Radon in water removal — southborough, ma

RADON IN WATER in Southborough, MA



Radon In water Southborough, MA

Radon in water is not a prob­lem until the gas escapes the water as it enters your home through faucets, show­ers, bath­tubs and wash­ing machines. Radon is a radioac­tive gas which comes from the nat­ur­al decay of ura­ni­um found in near­ly all soils.  (for more infor­ma­tion about this top­ic, see the fol­low­ing link: Radon in Mass­a­chu­setts.  As radon is a col­or­less, odor­less, taste­less ele­ment, the need for a water test is all the more crit­i­cal. Radon in water is a health threat that must be tak­en care of.

To remove radon in water, a prop­er­ly designed sys­tem that agi­tates the radon gas out of the water then vents it safe­ly out­side of the home is a proven, effec­tive approach to cor­rect­ing this prob­lem.

RADON typ­i­cal­ly moves up through the ground to the air above and into your home through cracks and oth­er holes in the foun­da­tion, even ones you can­not see. It can also get into your home through well water when you turn on your show­er and oth­er water using points inside your home. Your home may trap radon inside where it can build up in con­cen­tra­tion. Any home may have a radon in water or radon in air prob­lem; new and old homes, well-sealed and drafty homes, and homes with or with­out base­ments.

State Contaminant Guideline Levels (in pCi/L); (As of 7/7/2016)

Mass­a­chu­setts = 10,000 pico curries/liter

New Hamp­shire = 2,000      ”                 ”

Maine = 4,000                        ”                 ”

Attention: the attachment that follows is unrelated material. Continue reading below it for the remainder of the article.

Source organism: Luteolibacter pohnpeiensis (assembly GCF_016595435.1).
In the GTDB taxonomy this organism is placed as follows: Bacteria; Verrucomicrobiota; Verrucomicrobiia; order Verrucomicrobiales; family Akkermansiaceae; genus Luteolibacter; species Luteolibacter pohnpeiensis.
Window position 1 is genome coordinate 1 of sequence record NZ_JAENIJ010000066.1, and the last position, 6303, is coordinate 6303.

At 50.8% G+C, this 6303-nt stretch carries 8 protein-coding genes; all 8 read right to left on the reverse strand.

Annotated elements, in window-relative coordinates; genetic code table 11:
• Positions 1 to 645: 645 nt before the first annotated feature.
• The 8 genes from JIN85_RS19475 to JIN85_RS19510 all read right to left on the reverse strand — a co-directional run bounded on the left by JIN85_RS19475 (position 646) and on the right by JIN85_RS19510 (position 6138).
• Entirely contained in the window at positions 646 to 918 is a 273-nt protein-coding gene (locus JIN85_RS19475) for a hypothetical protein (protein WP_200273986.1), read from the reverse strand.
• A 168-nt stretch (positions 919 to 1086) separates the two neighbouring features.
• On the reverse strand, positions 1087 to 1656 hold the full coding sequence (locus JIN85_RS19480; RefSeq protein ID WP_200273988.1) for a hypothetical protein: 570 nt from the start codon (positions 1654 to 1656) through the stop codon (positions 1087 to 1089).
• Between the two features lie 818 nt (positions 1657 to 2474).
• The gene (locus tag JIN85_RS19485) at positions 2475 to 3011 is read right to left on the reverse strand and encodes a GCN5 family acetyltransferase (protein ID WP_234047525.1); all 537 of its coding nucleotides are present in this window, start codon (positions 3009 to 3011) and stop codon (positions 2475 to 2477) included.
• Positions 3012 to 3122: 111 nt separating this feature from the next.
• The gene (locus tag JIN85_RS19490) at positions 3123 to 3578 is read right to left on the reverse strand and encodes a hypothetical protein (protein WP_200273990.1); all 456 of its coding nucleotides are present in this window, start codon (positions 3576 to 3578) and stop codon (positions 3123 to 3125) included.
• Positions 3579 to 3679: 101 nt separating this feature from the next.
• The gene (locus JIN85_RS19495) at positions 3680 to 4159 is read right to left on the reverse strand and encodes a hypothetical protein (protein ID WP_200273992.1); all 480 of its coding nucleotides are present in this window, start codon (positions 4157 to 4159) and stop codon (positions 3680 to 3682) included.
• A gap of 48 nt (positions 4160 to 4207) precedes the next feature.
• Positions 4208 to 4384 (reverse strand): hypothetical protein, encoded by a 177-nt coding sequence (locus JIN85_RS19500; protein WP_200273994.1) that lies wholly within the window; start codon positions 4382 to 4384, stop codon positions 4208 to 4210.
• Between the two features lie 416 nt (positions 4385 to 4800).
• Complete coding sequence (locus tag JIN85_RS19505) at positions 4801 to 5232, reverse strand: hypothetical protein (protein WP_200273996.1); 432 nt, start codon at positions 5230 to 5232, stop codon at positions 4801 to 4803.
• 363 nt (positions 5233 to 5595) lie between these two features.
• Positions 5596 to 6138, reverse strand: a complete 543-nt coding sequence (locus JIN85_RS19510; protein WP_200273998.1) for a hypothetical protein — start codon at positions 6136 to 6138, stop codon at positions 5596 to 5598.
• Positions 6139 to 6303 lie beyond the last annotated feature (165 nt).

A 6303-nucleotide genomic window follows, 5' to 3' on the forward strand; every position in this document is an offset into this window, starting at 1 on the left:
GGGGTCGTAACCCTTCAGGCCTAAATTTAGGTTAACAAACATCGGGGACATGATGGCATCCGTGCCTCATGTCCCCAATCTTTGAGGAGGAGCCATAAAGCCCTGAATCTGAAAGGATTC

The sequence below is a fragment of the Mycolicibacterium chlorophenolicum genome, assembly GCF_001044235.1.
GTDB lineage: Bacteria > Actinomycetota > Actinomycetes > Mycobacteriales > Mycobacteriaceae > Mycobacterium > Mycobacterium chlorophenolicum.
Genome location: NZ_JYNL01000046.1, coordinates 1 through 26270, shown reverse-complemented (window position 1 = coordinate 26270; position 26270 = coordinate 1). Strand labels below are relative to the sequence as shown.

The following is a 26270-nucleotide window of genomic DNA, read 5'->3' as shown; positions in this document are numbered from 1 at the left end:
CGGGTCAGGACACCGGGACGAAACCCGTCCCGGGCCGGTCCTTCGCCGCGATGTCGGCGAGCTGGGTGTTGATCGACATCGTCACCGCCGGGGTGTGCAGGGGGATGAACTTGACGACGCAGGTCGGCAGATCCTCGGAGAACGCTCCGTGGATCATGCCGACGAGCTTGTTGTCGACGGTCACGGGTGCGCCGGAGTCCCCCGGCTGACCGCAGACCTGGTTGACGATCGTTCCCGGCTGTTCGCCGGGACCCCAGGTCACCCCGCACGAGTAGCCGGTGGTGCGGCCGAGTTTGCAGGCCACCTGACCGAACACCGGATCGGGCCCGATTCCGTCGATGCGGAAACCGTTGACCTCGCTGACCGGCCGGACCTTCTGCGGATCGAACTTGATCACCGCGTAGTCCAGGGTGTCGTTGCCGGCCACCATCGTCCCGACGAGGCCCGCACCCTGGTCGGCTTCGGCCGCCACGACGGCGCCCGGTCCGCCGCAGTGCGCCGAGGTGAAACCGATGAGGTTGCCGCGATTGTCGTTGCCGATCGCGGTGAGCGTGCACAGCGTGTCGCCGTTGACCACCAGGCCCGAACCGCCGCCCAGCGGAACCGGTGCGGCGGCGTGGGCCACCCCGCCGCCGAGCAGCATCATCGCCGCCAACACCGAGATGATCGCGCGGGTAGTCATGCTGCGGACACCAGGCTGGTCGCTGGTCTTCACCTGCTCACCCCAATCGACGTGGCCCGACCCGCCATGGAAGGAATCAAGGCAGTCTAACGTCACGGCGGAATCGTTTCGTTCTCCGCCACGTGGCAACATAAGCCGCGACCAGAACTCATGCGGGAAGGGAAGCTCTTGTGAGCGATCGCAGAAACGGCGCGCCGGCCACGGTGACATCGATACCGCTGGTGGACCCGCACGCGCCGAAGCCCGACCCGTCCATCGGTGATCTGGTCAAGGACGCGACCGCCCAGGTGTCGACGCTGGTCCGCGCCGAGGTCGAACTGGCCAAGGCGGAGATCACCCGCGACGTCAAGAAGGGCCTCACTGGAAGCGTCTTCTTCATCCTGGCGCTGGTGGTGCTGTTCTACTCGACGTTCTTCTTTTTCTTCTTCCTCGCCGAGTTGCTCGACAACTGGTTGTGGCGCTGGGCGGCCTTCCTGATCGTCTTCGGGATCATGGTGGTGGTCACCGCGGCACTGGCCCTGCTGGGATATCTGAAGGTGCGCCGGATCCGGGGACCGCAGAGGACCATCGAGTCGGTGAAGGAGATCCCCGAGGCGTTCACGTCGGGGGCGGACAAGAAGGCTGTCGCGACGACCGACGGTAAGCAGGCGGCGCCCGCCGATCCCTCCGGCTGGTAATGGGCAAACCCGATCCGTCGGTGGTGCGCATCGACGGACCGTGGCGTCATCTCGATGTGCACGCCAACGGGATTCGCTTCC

Rhode Island = 4,000           ”                 ”

Water filtration - radon in water removal Southborough, MA


Any home may have a radon prob­lem from such sources as:

1. Cracks in sol­id floors

2. Con­struc­tion joints

3. Cracks in walls

4. Gaps in sus­pend­ed floors

5. Gaps around ser­vice pipes

6. Spaces inside walls

7. The water sup­ply when gas is released into the air in the home

Radon in well water in Southborough, MA

In 1988, the Mass­a­chu­setts Depart­ment of Pub­lic Health Radi­a­tion Con­trol Pro­gram per­formed a study in con­junc­tion with the EPA. The data gath­ered from that study esti­mates that one out of four hous­es may have lev­els above the 4.0 Pico curries/L in air action lev­el. How­ev­er, the only way to know if your home has a prob­lem is to per­form a test.

Radon is a Class A car­cino­gen and the sec­ond lead­ing cause of lung can­cer. The increased risk of devel­op­ing lung can­cer from radon is direct­ly relat­ed to the con­cen­tra­tion of radon and the length of time that a per­son is exposed to it. The U.S. Envi­ron­men­tal Pro­tec­tion Agency (EPA) esti­mates that there are between 5,000 and 30,000 radon-relat­ed lung can­cer deaths each year. Radon is the num­ber one cause of lung can­cer in non­smok­ers, accord­ing to EPA.

Cig­a­rette smok­ers should keep their expo­sure to radon as low as pos­si­ble. Smok­ers have eight times the risk from radon as non-smok­ers. If the house was test­ed in an infre­quent­ly used base­ment, it may have mea­sured a radon lev­el that is high­er than the actu­al lev­el you are exposed to, spend­ing most of your time upstairs. Peo­ple with young chil­dren should be more con­cerned with the pos­si­ble con­se­quences of radon expo­sure 20 years from now than some­one in their late six­ties or sev­en­ties. Fam­i­lies with a hered­i­tary pre­dis­po­si­tion of can­cer should be more con­cerned about radon expo­sure than fam­i­lies who don’t have any his­to­ry of can­cer.

Although no lev­el of radon in water or air is con­sid­ered absolute­ly safe, the USEPA action lev­el for radon is 4.0 pic­ocuries per liter of AIR (pCi/L). (pCi/l= pic­ocuries per liter, the most pop­u­lar method of report­ing radon lev­els. A pic­oCurie is 0.000,000,000,001 (one-tril­lionth) of a Curie, an inter­na­tion­al mea­sure­ment unit of radioac­tiv­i­ty. One pCi/l means that in one liter of air there will be 2.2 radioac­tive dis­in­te­gra­tions each minute. For exam­ple, at 4 pCi/l there will be approx­i­mate­ly 12,672 radioac­tive dis­in­te­gra­tions in one liter of air, dur­ing a 24-hour peri­od.)